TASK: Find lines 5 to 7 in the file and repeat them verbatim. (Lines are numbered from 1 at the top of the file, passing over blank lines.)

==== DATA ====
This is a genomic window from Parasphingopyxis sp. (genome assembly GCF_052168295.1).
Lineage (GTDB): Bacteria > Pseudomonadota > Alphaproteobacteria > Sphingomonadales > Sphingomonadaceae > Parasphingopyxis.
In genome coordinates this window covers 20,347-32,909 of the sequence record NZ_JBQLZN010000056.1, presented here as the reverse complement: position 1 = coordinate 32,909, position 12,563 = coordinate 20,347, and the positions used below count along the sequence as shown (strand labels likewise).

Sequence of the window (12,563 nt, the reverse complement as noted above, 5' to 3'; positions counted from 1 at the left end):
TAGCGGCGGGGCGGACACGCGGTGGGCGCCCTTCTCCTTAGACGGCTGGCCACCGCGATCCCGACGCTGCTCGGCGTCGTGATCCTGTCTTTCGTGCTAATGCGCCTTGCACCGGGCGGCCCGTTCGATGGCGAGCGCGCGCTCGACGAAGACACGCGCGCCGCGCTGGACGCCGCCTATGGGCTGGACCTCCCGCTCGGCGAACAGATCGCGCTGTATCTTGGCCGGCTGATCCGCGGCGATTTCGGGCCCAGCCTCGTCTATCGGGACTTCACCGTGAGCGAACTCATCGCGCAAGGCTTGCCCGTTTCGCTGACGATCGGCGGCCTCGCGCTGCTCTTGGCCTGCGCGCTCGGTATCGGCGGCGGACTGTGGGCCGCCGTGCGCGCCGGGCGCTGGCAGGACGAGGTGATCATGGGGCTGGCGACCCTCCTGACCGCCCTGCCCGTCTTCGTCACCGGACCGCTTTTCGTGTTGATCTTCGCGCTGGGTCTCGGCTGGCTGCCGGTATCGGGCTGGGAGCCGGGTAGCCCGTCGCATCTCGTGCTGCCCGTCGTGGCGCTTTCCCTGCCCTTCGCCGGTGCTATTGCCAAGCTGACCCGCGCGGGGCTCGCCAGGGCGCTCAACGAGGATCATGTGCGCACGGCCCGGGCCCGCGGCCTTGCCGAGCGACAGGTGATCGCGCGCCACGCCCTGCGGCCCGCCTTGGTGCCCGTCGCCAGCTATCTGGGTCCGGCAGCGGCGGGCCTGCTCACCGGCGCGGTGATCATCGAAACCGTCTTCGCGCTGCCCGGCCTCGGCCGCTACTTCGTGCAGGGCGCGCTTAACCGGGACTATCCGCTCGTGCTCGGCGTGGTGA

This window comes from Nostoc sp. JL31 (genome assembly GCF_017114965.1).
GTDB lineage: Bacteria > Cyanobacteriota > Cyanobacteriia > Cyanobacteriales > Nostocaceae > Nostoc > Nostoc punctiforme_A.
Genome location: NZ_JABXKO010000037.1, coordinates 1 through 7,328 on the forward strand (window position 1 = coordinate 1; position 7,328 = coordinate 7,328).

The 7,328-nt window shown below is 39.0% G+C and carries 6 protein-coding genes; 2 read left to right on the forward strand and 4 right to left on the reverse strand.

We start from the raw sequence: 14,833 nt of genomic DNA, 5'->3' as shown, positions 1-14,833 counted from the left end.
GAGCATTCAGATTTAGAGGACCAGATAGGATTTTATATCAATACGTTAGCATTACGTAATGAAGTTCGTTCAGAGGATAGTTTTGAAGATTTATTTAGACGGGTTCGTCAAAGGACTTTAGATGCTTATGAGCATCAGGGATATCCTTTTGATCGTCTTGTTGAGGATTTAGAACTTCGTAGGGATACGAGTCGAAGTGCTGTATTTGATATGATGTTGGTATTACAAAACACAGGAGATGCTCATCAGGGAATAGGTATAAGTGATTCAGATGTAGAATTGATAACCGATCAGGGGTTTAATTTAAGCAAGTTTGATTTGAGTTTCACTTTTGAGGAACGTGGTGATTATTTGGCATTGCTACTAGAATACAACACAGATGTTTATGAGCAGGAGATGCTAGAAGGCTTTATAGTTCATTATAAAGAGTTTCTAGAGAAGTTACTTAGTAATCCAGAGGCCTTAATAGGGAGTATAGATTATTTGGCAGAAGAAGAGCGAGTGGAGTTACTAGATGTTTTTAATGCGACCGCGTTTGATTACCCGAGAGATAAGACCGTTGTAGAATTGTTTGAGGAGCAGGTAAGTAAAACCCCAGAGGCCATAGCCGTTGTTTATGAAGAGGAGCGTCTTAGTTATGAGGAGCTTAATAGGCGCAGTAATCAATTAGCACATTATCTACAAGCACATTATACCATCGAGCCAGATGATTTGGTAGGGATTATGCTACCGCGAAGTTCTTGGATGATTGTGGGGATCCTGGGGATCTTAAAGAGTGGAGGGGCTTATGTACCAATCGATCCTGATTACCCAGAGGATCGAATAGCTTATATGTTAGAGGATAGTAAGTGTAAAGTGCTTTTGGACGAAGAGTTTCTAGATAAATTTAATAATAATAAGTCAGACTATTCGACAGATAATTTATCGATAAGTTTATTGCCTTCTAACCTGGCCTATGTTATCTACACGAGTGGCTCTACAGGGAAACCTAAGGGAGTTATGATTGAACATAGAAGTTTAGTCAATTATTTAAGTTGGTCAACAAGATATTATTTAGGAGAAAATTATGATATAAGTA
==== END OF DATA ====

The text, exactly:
TAGCGGCGGGGCGGACACGCGGTGGGCGCCCTTCTCCTTAGACGGCTGGCCACCGCGATCCCGACGCTGCTCGGCGTCGTGATCCTGTCTTTCGTGCTAATGCGCCTTGCACCGGGCGGCCCGTTCGATGGCGAGCGCGCGCTCGACGAAGACACGCGCGCCGCGCTGGACGCCGCCTATGGGCTGGACCTCCCGCTCGGCGAACAGATCGCGCTGTATCTTGGCCGGCTGATCCGCGGCGATTTCGGGCCCAGCCTCGTCTATCGGGACTTCACCGTGAGCGAACTCATCGCGCAAGGCTTGCCCGTTTCGCTGACGATCGGCGGCCTCGCGCTGCTCTTGGCCTGCGCGCTCGGTATCGGCGGCGGACTGTGGGCCGCCGTGCGCGCCGGGCGCTGGCAGGACGAGGTGATCATGGGGCTGGCGACCCTCCTGACCGCCCTGCCCGTCTTCGTCACCGGACCGCTTTTCGTGTTGATCTTCGCGCTGGGTCTCGGCTGGCTGCCGGTATCGGGCTGGGAGCCGGGTAGCCCGTCGCATCTCGTGCTGCCCGTCGTGGCGCTTTCCCTGCCCTTCGCCGGTGCTATTGCCAAGCTGACCCGCGCGGGGCTCGCCAGGGCGCTCAACGAGGATCATGTGCGCACGGCCCGGGCCCGCGGCCTTGCCGAGCGACAGGTGATCGCGCGCCACGCCCTGCGGCCCGCCTTGGTGCCCGTCGCCAGCTATCTGGGTCCGGCAGCGGCGGGCCTGCTCACCGGCGCGGTGATCATCGAAACCGTCTTCGCGCTGCCCGGCCTCGGCCGCTACTTCGTGCAGGGCGCGCTTAACCGGGACTATCCGCTCGTGCTCGGCGTGGTGA

This window comes from Nostoc sp. JL31 (genome assembly GCF_017114965.1).
GTDB lineage: Bacteria > Cyanobacteriota > Cyanobacteriia > Cyanobacteriales > Nostocaceae > Nostoc > Nostoc punctiforme_A.